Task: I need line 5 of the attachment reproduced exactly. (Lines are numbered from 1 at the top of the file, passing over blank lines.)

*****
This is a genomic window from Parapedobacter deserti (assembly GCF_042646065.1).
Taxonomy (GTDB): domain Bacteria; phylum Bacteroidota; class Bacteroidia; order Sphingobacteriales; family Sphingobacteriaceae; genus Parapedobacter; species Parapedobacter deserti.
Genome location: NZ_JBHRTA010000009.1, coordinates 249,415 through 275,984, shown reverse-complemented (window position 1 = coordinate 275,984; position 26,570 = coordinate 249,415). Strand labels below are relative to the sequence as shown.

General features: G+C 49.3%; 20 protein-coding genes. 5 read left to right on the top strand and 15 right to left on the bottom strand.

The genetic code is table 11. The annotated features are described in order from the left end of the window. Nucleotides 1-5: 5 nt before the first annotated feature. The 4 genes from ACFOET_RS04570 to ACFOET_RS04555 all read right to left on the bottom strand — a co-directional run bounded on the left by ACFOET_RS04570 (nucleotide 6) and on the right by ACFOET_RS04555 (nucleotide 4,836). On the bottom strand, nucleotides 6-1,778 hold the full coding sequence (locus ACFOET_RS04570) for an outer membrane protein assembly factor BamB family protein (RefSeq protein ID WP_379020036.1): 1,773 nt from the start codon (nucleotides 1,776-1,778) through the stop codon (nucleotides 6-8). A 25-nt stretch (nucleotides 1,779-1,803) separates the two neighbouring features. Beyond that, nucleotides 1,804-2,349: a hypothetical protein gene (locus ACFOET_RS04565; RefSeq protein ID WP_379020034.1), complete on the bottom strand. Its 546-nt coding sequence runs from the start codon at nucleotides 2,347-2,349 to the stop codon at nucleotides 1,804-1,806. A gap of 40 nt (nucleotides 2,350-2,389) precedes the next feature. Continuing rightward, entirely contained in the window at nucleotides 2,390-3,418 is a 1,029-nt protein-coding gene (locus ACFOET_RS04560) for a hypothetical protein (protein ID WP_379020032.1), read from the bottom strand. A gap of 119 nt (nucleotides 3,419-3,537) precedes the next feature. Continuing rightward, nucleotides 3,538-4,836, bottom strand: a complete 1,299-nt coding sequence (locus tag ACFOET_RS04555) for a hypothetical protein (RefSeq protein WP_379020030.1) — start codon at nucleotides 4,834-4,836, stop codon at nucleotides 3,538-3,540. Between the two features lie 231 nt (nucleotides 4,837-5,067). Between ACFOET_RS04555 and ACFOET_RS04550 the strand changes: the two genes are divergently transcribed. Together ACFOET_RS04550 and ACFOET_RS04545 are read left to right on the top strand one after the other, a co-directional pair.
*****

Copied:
The genetic code is table 11. The annotated features are described in order from the left end of the window. Nucleotides 1-5: 5 nt before the first annotated feature. The 4 genes from ACFOET_RS04570 to ACFOET_RS04555 all read right to left on the bottom strand — a co-directional run bounded on the left by ACFOET_RS04570 (nucleotide 6) and on the right by ACFOET_RS04555 (nucleotide 4,836). On the bottom strand, nucleotides 6-1,778 hold the full coding sequence (locus ACFOET_RS04570) for an outer membrane protein assembly factor BamB family protein (RefSeq protein ID WP_379020036.1): 1,773 nt from the start codon (nucleotides 1,776-1,778) through the stop codon (nucleotides 6-8). A 25-nt stretch (nucleotides 1,779-1,803) separates the two neighbouring features. Beyond that, nucleotides 1,804-2,349: a hypothetical protein gene (locus ACFOET_RS04565; RefSeq protein ID WP_379020034.1), complete on the bottom strand. Its 546-nt coding sequence runs from the start codon at nucleotides 2,347-2,349 to the stop codon at nucleotides 1,804-1,806. A gap of 40 nt (nucleotides 2,350-2,389) precedes the next feature. Continuing rightward, entirely contained in the window at nucleotides 2,390-3,418 is a 1,029-nt protein-coding gene (locus ACFOET_RS04560) for a hypothetical protein (protein ID WP_379020032.1), read from the bottom strand. A gap of 119 nt (nucleotides 3,419-3,537) precedes the next feature. Continuing rightward, nucleotides 3,538-4,836, bottom strand: a complete 1,299-nt coding sequence (locus tag ACFOET_RS04555) for a hypothetical protein (RefSeq protein WP_379020030.1) — start codon at nucleotides 4,834-4,836, stop codon at nucleotides 3,538-3,540. Between the two features lie 231 nt (nucleotides 4,837-5,067). Between ACFOET_RS04555 and ACFOET_RS04550 the strand changes: the two genes are divergently transcribed. Together ACFOET_RS04550 and ACFOET_RS04545 are read left to right on the top strand one after the other, a co-directional pair.